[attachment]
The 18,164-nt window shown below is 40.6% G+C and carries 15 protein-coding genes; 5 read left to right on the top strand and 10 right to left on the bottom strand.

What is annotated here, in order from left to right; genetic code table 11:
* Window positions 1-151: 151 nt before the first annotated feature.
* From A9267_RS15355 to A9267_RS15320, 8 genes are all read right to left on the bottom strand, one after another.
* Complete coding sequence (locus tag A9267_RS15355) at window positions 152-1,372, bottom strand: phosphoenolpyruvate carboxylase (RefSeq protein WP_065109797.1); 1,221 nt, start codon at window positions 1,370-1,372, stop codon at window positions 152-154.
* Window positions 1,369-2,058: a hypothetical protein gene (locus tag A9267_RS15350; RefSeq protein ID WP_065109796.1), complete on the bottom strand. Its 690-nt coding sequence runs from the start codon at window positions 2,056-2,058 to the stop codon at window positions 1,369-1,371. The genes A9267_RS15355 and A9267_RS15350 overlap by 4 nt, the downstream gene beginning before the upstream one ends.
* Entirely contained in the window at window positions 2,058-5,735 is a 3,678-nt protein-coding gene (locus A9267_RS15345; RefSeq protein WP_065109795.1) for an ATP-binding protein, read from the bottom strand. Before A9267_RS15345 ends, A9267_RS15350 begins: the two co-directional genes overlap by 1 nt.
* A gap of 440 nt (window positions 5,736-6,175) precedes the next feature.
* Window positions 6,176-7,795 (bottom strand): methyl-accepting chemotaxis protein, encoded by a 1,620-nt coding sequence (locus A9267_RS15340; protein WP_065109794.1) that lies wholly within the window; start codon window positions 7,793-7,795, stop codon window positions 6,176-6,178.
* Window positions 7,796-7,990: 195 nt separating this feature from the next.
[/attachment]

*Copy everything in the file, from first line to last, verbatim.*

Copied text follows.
The 18,164-nt window shown below is 40.6% G+C and carries 15 protein-coding genes; 5 read left to right on the top strand and 10 right to left on the bottom strand.

What is annotated here, in order from left to right; genetic code table 11:
* Window positions 1-151: 151 nt before the first annotated feature.
* From A9267_RS15355 to A9267_RS15320, 8 genes are all read right to left on the bottom strand, one after another.
* Complete coding sequence (locus tag A9267_RS15355) at window positions 152-1,372, bottom strand: phosphoenolpyruvate carboxylase (RefSeq protein WP_065109797.1); 1,221 nt, start codon at window positions 1,370-1,372, stop codon at window positions 152-154.
* Window positions 1,369-2,058: a hypothetical protein gene (locus tag A9267_RS15350; RefSeq protein ID WP_065109796.1), complete on the bottom strand. Its 690-nt coding sequence runs from the start codon at window positions 2,056-2,058 to the stop codon at window positions 1,369-1,371. The genes A9267_RS15355 and A9267_RS15350 overlap by 4 nt, the downstream gene beginning before the upstream one ends.
* Entirely contained in the window at window positions 2,058-5,735 is a 3,678-nt protein-coding gene (locus A9267_RS15345; RefSeq protein WP_065109795.1) for an ATP-binding protein, read from the bottom strand. Before A9267_RS15345 ends, A9267_RS15350 begins: the two co-directional genes overlap by 1 nt.
* A gap of 440 nt (window positions 5,736-6,175) precedes the next feature.
* Window positions 6,176-7,795 (bottom strand): methyl-accepting chemotaxis protein, encoded by a 1,620-nt coding sequence (locus A9267_RS15340; protein WP_065109794.1) that lies wholly within the window; start codon window positions 7,793-7,795, stop codon window positions 6,176-6,178.
* Window positions 7,796-7,990: 195 nt separating this feature from the next.